(<50% over 12 hours), or unable to feed, administer NG hydration


    Nil requirement 

    If oxygen saturations fall below 90%, administer oxygen to maintain saturations ≥90%
    Once improving and not requiring oxygen for 2 hours discontinue oxygen saturation monitoring

    Administer oxygen to maintain
    saturations ≥90%



    Begin with nasal prong oxygen
    High flow nasal prong (HFNP) therapy to be used only if nasal prong oxygen has failed

    Consider HFNP therapy or Continuous positive airway pressure (CPAP) 

    Disposition /

    Consider further medical review if early in the illness and any risk factors are present or if child develops increasing severity after discharge   

    Decision to admit should be supported by clinical assessment (including risk factors), social and geographical factors, and phase of illness   

    Consider escalation if severity does not improve 
    Consider ICU review/ admission or transfer to local centre with
    paediatric HDU/ICU capacity if:

    •  severity does not improve
    •  persistent desaturations
    •  significant or recurrent
      apnoea associated with
    •  has risk factors

    Parental education     

    Provide advice on the expected course of illness and when to
    return (worsening symptoms and inability to feed adequately)

    Provide advice on the expected course of illness and when to return (worsening symptoms and inability to feed adequately) 

    Provide advice on the expected course of illness 

    Provide  Parent information sheet

    Oxygen Therapy

    • Oxygen therapy should be instituted when oxygen saturations are persistently <90%
    • Infants with bronchiolitis will have brief episodes of mild/moderate desaturations to levels <90%. These brief desaturations are not a reason to commence oxygen therapy
    • Oxygen should be discontinued when oxygen saturations are persistently ≥90%
    • Once not requiring oxygen for 2 hours, discontinue oxygen saturation monitoring. Continue other observations 2–4 hourly and reinstate intermittent oxygen monitoring if deterioration occurs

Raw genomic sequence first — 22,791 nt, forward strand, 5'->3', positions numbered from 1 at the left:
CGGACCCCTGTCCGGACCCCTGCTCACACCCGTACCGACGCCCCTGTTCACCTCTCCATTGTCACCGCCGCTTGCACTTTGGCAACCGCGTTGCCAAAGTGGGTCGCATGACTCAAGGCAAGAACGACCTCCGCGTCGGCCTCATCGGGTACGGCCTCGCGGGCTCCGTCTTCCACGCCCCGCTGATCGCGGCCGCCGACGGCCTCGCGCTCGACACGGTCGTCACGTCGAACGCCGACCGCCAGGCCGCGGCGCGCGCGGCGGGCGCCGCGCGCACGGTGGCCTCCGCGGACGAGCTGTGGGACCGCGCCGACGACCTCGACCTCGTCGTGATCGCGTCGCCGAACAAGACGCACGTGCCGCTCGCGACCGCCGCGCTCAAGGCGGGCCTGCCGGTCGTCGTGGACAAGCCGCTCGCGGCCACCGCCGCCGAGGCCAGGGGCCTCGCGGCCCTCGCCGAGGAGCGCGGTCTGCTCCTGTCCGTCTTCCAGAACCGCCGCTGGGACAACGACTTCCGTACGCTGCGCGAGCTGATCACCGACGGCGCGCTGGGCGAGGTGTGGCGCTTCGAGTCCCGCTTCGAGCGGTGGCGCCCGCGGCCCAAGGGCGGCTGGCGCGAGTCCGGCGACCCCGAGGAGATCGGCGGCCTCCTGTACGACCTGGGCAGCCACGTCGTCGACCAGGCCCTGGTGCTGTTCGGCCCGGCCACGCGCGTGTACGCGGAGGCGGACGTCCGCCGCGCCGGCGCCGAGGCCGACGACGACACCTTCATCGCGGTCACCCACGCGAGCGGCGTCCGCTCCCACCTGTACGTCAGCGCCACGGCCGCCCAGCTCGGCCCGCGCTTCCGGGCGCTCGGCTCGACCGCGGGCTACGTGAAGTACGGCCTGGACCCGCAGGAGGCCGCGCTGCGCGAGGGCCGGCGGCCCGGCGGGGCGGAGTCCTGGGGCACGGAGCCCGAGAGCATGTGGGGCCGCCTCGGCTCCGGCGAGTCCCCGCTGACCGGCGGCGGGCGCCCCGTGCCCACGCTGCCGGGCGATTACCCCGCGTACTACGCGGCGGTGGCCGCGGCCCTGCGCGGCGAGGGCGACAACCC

• Children are often more settled if comfort oral feeds are continued
    • When non-oral hydration is required nasogastric (NG) hydration is the route of choice
    • If IV fluid is used it should be isotonic with added glucose. See IV fluids
    • NG or IV fluids should be commenced at two-thirds maintenance because of potential for increased ADH secretion


    • Medications are not indicated in the treatment of bronchiolitis

    Do not administer

    • Beta 2 agonists, including infants with a personal or family history of atopy
    • Corticosteroids (nebulised, oral, intramuscular (IM) or IV)
    • Adrenaline (nebulised, IM or IV) except in peri-arrest or arrest situation
    • Nebulised Hypertonic Saline 
    • Antibiotics, including Azithromycin
    • Antivirals 

    Nasal suction

    • Nasal suction is not routinely recommended. Superficial nasal suction may be considered in those with moderate disease to assist feeding
    • Nasal saline drops may be considered at time of feeding  

    Chest physiotherapy

    • Is not indicated 

    Consider consultation with local paediatric team when

    • Discharged prior to day 3 of illness with other risk factors (detailed in assessment section) 
    • Abnormal oxygen saturations
    • Less than half normal oral intake or urine output
    • Assessed as moderate or severe bronchiolitis  

    Consider transfer when

    • Severe bronchiolitis (see above)
    • Risk factors for more severe illness
    • Apnoea
    • Child requiring care above the level of comfort of the local hospital
    • Child has oxygen requirement >50%  

    For emergency advice and paediatric or neonatal ICU transfers, see Retrieval Services.

    Consider discharge when

    Child maintaining adequate oxygenation and maintaining adequate oral intake

    Note: Infants younger than 8 weeks of age are at an increased risk of re-presentation    

    Parent information

    Kids Health Info: Bronchiolitis


    Last updated May 2020

  • Reference List

    1. O’Brien S, Craig S, Babl F et al. Rational use of high-flow therapy in infants with bronchiolitis. What do the latest trials tell us? Journal of Paediatrics and Child Health. 55 (7), 746 – 752. [Available from]
    2. Predict. Australiasian Bronchiolitis Guideline. Retrieved from